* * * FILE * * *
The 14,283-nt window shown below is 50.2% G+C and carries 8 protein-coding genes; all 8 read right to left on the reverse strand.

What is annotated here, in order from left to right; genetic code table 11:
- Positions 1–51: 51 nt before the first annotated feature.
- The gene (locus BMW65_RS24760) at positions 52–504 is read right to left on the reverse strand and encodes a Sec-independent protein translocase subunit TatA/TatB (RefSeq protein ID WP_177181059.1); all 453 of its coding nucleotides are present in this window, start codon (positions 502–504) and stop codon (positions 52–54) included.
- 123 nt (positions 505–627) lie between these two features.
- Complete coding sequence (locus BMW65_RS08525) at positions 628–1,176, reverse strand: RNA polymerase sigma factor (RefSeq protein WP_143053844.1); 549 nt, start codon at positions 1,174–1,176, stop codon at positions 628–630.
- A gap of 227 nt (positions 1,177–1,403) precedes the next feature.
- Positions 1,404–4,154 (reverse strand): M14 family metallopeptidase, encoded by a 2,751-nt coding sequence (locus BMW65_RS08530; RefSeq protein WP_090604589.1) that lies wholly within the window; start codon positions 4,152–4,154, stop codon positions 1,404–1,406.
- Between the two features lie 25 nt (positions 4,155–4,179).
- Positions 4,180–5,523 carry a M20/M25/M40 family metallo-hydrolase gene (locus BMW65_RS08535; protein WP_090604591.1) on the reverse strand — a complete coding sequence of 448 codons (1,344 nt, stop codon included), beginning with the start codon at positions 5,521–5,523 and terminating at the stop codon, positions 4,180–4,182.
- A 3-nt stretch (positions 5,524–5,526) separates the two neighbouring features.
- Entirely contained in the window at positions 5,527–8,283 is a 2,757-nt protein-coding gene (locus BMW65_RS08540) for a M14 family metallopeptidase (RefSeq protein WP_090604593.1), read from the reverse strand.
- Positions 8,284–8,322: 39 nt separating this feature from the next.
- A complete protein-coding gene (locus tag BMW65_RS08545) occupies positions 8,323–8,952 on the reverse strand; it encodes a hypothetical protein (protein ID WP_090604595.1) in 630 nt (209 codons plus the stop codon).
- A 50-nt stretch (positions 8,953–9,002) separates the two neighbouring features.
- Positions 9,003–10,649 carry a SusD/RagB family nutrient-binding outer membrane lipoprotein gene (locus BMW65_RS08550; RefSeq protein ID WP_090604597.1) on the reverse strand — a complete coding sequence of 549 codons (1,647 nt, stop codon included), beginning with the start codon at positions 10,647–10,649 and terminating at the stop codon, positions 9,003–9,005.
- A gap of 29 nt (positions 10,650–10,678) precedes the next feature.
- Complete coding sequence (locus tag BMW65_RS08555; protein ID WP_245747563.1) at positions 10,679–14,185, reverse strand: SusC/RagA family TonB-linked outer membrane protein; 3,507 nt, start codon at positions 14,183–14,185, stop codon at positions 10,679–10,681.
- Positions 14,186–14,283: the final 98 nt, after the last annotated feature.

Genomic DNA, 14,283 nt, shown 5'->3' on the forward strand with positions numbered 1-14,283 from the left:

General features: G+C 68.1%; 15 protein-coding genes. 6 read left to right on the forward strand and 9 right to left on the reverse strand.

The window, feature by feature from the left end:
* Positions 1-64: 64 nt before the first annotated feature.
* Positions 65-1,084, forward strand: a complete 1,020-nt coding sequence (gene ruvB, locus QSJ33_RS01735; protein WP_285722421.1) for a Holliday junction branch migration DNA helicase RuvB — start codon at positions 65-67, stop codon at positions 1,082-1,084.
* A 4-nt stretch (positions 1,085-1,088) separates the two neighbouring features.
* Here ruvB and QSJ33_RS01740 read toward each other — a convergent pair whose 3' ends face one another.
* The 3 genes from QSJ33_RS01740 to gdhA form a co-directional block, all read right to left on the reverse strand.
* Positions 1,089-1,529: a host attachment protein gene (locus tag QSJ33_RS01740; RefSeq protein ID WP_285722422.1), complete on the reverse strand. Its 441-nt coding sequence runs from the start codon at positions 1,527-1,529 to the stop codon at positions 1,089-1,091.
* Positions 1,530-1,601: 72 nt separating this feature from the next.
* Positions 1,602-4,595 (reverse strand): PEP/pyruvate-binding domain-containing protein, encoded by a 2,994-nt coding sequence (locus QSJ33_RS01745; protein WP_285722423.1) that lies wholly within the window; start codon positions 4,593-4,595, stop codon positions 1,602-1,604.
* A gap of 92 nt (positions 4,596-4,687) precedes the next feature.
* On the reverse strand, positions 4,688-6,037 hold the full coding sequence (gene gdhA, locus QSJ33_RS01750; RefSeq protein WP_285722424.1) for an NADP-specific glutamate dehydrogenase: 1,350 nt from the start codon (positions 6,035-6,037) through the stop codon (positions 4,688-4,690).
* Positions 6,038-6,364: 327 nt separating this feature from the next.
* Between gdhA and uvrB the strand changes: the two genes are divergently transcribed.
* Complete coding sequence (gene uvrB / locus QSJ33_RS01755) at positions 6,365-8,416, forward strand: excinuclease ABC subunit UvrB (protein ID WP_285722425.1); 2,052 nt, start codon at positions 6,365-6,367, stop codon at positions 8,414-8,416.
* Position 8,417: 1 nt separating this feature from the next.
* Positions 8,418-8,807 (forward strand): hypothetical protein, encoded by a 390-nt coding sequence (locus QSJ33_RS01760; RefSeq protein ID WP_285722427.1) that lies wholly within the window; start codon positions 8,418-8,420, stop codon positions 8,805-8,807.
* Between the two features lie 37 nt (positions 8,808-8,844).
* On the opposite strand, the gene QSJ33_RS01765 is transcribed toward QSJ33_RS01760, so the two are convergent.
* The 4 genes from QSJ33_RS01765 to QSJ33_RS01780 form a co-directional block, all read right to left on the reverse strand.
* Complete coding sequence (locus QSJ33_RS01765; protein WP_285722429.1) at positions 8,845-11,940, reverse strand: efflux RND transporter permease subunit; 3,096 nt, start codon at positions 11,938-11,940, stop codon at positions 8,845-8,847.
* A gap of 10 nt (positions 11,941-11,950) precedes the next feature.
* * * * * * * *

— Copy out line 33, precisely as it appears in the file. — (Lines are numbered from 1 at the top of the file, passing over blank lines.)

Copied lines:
* Positions 6,038-6,364: 327 nt separating this feature from the next.